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Early intervention in dyslexia can narrow achievement gap

Source: University of California – Davis

Waiting as long as third grade to address a child with dyslexia is no longer acceptable according to researchers at the University of California, Davis and Yale University.

Emilio Ferrer, a psychology professor at UC Davis, states that in order to reduce the achievement gap between typical readers and those with dyslexia, intervention early on is most important in the child’s life.

A study was done comparing the ability levels of typical readers and those with dyslexia from kindergarten through 12th grade and beyond. Mr. Ferrer, the lead author of the article in The Journal of Pediatrics, along with his Yale associates, Bennett and Sally Schwartz, discovered that over the twelve plus years, the dyslexic students never caught up with the typical reader. In addition, the low reading scores that the dyslexic students had as early as first grade, exemplified that the differences in ability were evident early on, and did not develop over time.

Subsequently, the researchers determined that early intervention could help the dyslexic reader close or narrow the achievement gap. They believe that reading programs should be offered as early as preschool when children are still developing the basic foundations for reading.

Difficulty processing speech may be an effect of dyslexia, not a cause

Scientists at Carnegie Mellon University have researched how procedural learning affects individuals with dyslexia. Procedural learning is how individuals develop skills through repeated performance and practice.

The experiment involved two groups to play an audio based video game; a control group and participants with dyslexia.
The players identified different characters in the game to different audio sounds. As the game progressed, the speed increased. The control group adapted to the speed, whereas the dyslexic participants were slower to adapt.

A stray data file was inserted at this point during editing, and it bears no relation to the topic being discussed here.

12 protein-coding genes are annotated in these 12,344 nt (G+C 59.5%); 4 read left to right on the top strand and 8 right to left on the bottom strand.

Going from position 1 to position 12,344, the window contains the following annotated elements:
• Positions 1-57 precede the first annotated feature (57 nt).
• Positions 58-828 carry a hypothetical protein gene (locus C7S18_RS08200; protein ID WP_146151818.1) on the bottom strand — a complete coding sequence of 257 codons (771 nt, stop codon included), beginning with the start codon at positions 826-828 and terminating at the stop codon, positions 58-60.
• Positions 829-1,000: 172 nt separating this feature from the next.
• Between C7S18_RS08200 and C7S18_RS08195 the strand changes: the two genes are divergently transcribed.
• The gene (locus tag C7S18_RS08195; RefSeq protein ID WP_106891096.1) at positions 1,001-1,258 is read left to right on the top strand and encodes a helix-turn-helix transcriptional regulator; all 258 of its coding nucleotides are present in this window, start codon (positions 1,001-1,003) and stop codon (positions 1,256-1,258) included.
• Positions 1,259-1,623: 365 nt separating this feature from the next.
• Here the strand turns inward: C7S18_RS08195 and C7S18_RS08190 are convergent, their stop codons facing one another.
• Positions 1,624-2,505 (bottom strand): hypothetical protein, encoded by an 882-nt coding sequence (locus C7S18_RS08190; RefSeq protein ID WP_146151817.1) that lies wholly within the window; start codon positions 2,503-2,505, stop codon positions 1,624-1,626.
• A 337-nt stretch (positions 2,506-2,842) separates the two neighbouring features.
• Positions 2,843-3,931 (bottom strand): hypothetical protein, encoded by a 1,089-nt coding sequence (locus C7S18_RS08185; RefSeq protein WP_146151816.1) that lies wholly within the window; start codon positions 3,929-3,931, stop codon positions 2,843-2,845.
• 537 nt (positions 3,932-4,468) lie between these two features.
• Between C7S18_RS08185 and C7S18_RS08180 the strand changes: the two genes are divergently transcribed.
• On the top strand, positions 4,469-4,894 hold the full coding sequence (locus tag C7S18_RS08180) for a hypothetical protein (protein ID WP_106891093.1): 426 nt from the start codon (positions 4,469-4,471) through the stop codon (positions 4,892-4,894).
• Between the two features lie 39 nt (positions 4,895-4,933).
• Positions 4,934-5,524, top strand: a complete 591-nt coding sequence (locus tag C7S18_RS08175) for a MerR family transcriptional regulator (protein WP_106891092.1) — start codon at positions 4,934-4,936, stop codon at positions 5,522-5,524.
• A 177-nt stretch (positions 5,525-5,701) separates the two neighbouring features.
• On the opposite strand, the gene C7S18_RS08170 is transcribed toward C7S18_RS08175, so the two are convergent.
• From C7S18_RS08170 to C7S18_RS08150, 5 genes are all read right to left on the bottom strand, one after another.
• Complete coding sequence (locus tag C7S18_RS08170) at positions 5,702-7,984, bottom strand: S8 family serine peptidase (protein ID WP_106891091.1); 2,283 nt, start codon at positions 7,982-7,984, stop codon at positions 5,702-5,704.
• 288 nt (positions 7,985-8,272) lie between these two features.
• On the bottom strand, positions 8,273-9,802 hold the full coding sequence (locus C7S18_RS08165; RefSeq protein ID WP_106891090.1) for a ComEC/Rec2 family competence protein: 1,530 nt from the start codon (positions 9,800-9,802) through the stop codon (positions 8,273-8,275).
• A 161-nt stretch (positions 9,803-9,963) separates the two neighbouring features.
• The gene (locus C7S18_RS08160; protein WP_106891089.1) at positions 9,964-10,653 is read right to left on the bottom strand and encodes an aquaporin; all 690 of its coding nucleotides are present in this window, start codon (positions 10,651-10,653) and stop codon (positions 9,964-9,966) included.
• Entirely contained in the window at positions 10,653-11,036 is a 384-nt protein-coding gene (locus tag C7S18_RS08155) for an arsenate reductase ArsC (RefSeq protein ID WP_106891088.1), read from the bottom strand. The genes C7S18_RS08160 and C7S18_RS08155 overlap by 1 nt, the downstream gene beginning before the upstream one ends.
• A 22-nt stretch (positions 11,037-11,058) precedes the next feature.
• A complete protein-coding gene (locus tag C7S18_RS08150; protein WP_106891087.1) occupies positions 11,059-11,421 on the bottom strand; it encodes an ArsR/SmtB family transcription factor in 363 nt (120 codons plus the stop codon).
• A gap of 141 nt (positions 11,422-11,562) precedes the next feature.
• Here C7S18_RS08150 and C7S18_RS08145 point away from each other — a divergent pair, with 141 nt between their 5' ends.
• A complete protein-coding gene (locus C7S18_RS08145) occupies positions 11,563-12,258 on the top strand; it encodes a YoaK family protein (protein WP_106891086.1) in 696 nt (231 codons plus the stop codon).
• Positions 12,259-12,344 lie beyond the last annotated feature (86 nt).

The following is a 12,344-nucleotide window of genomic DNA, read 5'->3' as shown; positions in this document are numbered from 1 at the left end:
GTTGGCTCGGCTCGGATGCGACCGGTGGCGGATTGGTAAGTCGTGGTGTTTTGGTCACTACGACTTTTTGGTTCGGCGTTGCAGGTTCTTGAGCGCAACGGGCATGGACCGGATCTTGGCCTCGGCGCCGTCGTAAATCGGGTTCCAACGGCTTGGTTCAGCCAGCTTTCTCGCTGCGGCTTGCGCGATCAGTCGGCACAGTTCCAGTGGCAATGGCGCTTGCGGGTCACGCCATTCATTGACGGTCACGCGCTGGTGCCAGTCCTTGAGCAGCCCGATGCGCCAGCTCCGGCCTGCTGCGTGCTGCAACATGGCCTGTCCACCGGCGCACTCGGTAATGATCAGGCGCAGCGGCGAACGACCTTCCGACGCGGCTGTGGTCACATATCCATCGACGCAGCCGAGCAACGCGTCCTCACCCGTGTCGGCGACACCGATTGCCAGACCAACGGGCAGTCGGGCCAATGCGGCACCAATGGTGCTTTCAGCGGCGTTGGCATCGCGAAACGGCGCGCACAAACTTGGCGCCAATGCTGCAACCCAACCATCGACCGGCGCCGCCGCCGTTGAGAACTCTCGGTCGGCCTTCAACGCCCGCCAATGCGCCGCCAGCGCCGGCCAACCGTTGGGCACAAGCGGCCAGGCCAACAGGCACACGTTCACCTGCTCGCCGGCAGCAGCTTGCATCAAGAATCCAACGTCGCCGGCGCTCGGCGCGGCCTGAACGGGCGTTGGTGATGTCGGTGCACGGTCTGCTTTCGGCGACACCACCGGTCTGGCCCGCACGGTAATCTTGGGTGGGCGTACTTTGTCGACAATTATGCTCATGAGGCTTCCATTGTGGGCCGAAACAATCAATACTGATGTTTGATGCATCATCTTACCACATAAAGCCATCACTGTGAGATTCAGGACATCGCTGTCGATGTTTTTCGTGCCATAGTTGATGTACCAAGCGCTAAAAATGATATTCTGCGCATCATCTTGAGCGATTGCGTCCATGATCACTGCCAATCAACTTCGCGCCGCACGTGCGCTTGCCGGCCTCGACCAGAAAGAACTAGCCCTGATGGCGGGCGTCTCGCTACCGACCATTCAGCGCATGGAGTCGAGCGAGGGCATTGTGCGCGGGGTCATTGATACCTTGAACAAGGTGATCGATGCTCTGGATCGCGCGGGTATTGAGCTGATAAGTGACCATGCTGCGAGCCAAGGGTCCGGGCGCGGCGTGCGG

From this experiment, the Carnegie Mellon scientists surmise that learning complex auditory categories through procedural learning is hindered by dyslexia. This opens up a new avenue for research since most research is focused on neurological impairments and mapping sounds to visual letters. They are hoping that determining the relationship between procedural learning deficit and auditory category learning will help direct new approaches towards dyslexia interventions.

Kids With Dyslexia To Get More Educational Support

In October, 2015, the state of California has implemented a new state law that will help educators and parents alike to not only identify, but also provide services for students who have dyslexia. Tobie Meyer of Decoding Dyslexia California led the effort to pass this law.

The key element of the new law is that when a school is evaluating a child for special education, they need to consider phonological processing in diagnosing their needs. This is of import since there is a wide consensus that dyslexia is connected with reduced phonological processing.

In addition to the new California state law, there is a new US Senate Resolution that will call upon Congress, schools, and State and local educational agencies to recognize the educational implications of dyslexia, as well as designating October 2015 as “National Dyslexia Awareness Month”.